All of this, unfortunately, is only part of the ever-worsening picture.

As part of the Kissinger-maneuvered "Middle East Peace" the Suez Canal is now open to the Soviet fleet—but not the American Navy, this, of course, meant an enormous strategic gain fore the Soviets, since it gave them (but not us) greatly increased access to the Persian gulf and Indian Ocean.

And there is still more:

In June 1975, then-Secretary of Defense James Schlesinger startled Congress with photographic evidence that the Soviet Union was building a missile base at Berbera, Somalia, in northeast Africa. The port guards the entrance to the Red Sea and overlooks the oil routes between the Persian gulf and Europe.

The Communists scoffed at Schlesinger's warning, claiming that the photographs were actually of a large meat-packing plant. But in July members of the House and Senate Armed Services Committees visited Somalia and confirmed that the "meat-packing plant" was indeed a soviet military base. Even Newsweek reported that:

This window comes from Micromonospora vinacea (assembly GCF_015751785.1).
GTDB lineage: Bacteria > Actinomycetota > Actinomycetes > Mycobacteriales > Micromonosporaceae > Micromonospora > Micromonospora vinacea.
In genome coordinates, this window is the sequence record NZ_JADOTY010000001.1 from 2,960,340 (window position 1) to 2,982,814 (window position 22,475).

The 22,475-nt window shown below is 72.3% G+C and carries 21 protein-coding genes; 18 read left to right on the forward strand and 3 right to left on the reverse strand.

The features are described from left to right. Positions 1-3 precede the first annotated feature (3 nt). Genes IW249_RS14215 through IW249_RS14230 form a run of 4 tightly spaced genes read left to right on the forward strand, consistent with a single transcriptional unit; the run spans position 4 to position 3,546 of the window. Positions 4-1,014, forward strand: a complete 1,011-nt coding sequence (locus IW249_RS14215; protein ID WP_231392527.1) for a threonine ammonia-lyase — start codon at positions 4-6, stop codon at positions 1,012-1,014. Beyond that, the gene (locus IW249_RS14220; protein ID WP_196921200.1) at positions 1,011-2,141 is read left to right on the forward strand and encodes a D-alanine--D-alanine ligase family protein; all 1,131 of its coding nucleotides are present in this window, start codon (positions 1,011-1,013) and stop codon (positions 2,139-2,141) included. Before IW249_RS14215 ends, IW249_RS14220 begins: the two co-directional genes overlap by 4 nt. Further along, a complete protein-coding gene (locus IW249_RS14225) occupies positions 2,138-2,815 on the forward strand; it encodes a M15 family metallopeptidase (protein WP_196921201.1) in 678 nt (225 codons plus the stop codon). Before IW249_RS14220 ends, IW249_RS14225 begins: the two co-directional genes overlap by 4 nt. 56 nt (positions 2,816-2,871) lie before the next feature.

"The legislators saw a huge missile-storage building, complete with crates that apparently contained Soviet-made anti-ship Styx missiles, a clearing for a new airfield and a communications station manned by soviet personnel."

The Soviet build-up in Africa now includes military advisers in Guinea-Bissau, port and airfield rights in Guinea, advisers and arms in Equatorial Guinea, backup supplies in the Congo (Brazzaville), communications centers, airfield and naval facilities and the missile-storage sites in Somalia, and military aid to rebel forces in Nambia, a South African protectorate.